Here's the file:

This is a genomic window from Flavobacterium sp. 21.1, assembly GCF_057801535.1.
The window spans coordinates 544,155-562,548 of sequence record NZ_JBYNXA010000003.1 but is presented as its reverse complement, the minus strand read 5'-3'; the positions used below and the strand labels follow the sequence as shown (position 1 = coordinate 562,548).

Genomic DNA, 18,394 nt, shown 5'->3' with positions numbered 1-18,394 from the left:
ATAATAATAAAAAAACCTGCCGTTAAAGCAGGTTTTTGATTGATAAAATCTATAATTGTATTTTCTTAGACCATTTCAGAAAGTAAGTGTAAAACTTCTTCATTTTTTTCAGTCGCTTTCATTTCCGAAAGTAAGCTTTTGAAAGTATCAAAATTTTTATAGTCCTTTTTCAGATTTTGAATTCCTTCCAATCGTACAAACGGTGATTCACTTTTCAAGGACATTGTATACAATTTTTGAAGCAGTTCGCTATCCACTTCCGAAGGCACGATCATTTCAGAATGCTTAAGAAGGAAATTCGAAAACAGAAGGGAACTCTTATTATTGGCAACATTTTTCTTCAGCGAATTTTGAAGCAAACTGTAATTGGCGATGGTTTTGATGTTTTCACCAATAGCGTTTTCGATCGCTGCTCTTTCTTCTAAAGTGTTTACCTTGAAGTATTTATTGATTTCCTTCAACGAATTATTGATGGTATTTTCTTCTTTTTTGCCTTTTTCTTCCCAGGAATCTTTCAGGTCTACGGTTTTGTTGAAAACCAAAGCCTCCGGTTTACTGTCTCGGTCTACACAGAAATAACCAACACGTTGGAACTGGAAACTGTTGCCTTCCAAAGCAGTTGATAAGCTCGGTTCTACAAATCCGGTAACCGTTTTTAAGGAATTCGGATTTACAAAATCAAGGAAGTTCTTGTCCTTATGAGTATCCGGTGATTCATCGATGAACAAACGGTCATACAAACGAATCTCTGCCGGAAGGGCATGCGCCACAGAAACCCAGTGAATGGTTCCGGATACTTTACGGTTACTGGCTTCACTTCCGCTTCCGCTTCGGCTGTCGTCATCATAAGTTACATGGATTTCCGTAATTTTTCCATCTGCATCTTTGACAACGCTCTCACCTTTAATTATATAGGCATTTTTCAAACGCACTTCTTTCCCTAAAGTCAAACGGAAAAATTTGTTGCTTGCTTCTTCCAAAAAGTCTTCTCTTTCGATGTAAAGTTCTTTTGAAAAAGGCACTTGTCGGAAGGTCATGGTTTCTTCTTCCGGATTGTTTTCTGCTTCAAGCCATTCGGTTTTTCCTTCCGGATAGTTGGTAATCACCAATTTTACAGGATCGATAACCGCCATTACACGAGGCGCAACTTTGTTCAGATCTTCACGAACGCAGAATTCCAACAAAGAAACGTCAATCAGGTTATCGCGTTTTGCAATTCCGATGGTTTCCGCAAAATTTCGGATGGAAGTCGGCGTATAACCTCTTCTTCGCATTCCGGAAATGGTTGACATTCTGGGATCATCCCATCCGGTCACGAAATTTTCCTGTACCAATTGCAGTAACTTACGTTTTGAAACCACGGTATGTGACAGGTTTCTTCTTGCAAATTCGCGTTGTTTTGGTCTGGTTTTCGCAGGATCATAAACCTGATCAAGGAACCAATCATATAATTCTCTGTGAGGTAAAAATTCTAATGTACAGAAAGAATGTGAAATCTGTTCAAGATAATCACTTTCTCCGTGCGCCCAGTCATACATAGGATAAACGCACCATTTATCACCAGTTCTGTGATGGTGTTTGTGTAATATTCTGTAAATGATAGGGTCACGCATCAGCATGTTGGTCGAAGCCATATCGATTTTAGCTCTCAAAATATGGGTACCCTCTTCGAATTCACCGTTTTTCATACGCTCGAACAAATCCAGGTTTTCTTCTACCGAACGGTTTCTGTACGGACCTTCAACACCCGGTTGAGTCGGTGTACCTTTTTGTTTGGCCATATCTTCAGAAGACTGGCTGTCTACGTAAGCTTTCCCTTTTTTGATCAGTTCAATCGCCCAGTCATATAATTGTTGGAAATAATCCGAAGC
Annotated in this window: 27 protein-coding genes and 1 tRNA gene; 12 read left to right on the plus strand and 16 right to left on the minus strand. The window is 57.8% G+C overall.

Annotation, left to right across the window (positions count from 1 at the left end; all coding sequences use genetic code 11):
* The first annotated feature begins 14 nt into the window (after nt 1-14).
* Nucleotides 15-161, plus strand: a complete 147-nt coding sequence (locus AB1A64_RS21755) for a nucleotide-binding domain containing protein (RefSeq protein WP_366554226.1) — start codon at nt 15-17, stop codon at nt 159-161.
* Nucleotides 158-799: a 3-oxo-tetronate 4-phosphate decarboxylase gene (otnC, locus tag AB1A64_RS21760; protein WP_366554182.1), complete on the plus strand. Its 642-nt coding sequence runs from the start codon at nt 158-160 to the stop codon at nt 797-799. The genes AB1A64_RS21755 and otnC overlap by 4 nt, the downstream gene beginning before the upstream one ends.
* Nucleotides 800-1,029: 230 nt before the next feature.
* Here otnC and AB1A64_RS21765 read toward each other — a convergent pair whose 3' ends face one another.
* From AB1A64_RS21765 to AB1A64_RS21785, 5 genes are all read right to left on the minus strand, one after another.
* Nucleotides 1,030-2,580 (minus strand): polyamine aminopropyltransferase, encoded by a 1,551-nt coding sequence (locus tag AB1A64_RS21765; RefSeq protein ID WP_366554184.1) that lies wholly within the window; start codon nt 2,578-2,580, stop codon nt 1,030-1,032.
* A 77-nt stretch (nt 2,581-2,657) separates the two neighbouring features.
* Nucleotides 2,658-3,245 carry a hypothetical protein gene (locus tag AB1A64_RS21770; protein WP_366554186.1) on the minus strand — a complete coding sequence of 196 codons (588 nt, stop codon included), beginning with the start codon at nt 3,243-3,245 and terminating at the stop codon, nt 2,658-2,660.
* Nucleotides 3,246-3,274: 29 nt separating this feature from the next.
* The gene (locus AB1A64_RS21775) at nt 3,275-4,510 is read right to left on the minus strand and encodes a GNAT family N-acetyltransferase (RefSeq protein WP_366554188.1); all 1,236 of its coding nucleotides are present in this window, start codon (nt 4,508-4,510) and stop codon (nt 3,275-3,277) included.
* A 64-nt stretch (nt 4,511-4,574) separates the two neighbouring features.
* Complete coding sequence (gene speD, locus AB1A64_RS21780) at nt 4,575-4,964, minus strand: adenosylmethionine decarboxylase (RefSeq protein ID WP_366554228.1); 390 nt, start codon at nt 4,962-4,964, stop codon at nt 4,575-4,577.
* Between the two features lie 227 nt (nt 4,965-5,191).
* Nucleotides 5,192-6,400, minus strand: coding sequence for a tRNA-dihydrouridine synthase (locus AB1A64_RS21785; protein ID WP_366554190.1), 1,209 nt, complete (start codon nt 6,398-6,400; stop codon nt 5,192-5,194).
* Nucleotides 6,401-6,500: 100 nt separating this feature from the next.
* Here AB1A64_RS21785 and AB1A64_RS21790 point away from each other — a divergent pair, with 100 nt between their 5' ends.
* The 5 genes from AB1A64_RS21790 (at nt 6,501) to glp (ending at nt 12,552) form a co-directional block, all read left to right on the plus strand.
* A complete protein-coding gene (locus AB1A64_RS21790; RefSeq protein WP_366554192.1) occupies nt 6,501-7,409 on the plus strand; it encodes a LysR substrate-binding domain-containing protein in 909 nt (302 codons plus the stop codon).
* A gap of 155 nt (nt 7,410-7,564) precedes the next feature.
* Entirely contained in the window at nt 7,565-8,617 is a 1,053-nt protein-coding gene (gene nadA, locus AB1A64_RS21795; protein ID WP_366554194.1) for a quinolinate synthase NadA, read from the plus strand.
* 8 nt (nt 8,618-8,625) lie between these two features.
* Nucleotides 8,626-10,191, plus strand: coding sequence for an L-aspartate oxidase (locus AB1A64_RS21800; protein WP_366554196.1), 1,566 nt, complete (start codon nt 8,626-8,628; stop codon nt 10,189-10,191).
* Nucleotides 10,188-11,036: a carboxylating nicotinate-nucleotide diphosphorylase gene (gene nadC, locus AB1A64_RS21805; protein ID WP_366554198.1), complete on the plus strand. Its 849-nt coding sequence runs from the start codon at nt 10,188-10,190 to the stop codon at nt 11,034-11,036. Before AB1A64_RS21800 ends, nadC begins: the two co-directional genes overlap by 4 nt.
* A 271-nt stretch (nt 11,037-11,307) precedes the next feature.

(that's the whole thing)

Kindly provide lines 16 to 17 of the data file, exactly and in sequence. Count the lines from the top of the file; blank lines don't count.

* Nucleotides 3,246-3,274: 29 nt separating this feature from the next.
* The gene (locus AB1A64_RS21775) at nt 3,275-4,510 is read right to left on the minus strand and encodes a GNAT family N-acetyltransferase (RefSeq protein WP_366554188.1); all 1,236 of its coding nucleotides are present in this window, start codon (nt 4,508-4,510) and stop codon (nt 3,275-3,277) included.